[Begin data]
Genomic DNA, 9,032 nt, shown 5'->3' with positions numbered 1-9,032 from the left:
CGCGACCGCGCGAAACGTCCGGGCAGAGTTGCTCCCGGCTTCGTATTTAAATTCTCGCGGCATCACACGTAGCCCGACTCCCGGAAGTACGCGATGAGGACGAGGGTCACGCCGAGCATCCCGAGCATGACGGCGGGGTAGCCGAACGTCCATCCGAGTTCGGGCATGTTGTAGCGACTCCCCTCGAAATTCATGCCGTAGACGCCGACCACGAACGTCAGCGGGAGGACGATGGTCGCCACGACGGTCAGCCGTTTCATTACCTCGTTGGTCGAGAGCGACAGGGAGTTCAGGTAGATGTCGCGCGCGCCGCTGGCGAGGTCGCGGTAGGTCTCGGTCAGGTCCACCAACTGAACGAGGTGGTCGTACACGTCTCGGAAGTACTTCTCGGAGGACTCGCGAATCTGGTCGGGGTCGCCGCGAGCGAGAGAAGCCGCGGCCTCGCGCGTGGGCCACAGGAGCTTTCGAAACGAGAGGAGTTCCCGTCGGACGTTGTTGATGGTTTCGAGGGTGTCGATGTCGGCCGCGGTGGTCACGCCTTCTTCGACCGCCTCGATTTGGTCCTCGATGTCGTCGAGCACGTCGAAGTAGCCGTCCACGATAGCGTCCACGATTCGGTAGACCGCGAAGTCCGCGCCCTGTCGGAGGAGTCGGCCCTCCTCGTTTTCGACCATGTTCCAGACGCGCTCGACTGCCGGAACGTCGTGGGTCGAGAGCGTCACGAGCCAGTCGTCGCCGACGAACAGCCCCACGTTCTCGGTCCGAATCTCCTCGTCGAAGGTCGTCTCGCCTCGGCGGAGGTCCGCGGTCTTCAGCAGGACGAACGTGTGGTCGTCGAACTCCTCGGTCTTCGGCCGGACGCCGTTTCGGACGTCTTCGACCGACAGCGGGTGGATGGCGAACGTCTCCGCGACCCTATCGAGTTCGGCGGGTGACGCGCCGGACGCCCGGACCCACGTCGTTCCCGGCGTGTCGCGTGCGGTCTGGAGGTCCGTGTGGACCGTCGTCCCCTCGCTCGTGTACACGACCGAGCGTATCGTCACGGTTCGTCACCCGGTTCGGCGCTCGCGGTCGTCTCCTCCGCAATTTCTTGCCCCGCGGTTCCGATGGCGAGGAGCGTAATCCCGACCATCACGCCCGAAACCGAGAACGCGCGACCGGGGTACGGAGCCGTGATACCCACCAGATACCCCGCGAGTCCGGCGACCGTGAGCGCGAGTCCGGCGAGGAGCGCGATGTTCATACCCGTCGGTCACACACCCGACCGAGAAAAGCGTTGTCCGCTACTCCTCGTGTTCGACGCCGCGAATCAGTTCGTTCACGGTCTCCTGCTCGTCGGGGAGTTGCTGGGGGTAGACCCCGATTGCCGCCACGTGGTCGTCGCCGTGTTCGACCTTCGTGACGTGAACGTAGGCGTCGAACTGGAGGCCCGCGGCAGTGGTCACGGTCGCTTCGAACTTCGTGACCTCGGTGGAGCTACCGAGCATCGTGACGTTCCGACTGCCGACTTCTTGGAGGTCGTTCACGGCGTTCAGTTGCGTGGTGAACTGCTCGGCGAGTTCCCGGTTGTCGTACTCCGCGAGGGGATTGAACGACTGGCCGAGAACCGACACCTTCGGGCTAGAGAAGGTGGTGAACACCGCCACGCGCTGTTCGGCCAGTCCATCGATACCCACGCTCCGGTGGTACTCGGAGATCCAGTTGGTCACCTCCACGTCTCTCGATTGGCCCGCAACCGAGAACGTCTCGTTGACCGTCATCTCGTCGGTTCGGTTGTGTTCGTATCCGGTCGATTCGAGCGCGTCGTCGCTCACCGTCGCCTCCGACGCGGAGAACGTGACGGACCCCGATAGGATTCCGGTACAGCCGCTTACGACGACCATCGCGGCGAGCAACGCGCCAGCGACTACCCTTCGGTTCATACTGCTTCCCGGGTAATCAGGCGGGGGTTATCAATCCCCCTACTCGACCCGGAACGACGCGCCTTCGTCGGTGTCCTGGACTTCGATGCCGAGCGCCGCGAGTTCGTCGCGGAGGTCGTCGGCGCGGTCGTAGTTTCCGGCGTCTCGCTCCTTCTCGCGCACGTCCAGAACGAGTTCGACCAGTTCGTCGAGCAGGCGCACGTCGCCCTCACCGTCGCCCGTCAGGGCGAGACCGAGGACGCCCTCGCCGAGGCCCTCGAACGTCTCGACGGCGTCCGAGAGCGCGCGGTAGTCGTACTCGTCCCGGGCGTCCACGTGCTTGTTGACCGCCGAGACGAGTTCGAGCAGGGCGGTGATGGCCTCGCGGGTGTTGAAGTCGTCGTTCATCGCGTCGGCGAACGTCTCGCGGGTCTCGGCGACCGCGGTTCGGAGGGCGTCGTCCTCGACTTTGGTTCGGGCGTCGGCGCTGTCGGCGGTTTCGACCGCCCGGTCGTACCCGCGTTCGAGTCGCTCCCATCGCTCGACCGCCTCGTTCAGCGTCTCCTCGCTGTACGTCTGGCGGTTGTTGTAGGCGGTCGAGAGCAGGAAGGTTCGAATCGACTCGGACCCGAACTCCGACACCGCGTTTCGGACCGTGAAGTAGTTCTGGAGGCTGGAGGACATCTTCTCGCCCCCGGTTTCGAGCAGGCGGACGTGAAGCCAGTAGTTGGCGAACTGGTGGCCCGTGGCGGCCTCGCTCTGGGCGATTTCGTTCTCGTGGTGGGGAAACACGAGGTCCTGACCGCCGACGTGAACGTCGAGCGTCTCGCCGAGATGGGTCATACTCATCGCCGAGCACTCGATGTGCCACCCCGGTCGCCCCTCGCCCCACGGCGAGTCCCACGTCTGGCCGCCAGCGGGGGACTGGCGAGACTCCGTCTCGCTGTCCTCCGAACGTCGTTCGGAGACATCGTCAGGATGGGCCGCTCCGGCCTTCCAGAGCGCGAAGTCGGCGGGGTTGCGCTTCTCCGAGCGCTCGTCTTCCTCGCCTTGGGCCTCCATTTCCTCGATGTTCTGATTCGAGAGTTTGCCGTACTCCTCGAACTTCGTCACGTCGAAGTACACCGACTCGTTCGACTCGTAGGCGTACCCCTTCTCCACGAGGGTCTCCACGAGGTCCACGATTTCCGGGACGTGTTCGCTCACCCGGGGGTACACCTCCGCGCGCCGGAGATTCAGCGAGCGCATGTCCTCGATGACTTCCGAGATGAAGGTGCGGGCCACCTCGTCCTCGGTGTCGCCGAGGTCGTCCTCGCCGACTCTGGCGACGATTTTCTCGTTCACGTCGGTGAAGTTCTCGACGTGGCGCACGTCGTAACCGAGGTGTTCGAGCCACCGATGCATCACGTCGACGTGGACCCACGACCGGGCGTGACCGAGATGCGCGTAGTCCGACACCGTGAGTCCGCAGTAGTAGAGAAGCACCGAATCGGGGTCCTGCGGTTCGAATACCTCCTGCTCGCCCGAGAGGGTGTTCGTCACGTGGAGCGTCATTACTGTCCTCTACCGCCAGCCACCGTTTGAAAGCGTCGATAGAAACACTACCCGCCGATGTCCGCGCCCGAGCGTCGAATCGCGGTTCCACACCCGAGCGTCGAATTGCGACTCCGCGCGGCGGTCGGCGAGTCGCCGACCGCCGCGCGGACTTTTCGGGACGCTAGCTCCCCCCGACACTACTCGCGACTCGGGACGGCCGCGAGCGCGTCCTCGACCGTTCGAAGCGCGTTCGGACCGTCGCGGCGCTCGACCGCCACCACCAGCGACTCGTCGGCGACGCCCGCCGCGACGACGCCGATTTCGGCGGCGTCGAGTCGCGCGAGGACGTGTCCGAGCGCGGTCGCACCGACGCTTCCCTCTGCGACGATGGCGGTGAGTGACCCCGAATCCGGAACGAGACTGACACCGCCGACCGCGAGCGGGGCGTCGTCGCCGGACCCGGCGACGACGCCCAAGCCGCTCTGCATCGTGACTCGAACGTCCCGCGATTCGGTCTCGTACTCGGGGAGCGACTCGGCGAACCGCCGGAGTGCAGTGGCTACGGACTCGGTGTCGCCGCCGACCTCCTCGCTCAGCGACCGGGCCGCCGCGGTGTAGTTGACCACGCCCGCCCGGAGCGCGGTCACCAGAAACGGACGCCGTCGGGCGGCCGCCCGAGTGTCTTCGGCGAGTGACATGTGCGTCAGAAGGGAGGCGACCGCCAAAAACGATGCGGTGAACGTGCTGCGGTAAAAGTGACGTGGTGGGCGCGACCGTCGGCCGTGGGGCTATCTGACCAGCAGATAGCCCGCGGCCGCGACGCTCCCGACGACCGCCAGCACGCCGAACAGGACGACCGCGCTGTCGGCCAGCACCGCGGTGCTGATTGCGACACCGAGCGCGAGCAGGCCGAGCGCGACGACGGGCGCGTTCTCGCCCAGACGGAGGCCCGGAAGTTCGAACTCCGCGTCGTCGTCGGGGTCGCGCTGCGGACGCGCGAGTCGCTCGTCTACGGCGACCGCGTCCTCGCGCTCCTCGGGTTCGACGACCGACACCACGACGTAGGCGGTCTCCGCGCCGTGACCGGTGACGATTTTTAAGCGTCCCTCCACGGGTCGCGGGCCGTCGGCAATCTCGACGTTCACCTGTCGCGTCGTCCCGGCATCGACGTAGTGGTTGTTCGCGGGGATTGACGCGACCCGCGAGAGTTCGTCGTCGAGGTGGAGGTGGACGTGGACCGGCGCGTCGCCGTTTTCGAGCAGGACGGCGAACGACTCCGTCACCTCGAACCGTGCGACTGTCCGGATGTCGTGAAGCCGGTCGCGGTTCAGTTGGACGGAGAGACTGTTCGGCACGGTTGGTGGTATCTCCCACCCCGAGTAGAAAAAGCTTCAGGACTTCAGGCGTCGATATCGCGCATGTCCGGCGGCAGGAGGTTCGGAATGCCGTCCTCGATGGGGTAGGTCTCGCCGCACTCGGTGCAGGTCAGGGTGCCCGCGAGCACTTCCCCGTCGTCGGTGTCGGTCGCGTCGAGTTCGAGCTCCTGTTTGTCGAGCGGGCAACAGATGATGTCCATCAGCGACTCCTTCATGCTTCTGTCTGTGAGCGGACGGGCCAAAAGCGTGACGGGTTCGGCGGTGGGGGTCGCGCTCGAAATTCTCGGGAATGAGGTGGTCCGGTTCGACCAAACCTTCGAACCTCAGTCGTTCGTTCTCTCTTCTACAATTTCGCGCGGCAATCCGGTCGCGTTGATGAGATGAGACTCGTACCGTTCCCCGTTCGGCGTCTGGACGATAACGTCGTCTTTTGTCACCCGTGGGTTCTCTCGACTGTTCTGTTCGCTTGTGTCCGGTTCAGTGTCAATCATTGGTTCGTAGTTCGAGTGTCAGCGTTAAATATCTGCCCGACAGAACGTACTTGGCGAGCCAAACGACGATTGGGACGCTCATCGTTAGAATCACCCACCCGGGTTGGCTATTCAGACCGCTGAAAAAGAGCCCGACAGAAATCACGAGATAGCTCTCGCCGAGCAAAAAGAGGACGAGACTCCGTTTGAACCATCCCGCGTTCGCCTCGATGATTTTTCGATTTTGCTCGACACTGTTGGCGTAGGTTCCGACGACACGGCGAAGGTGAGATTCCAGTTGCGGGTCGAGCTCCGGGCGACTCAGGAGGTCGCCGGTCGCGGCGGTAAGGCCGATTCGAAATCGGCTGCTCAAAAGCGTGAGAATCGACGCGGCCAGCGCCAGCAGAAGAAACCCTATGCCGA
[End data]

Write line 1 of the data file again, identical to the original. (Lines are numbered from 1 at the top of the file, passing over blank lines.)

Genomic DNA, 9,032 nt, shown 5'->3' with positions numbered 1-9,032 from the left: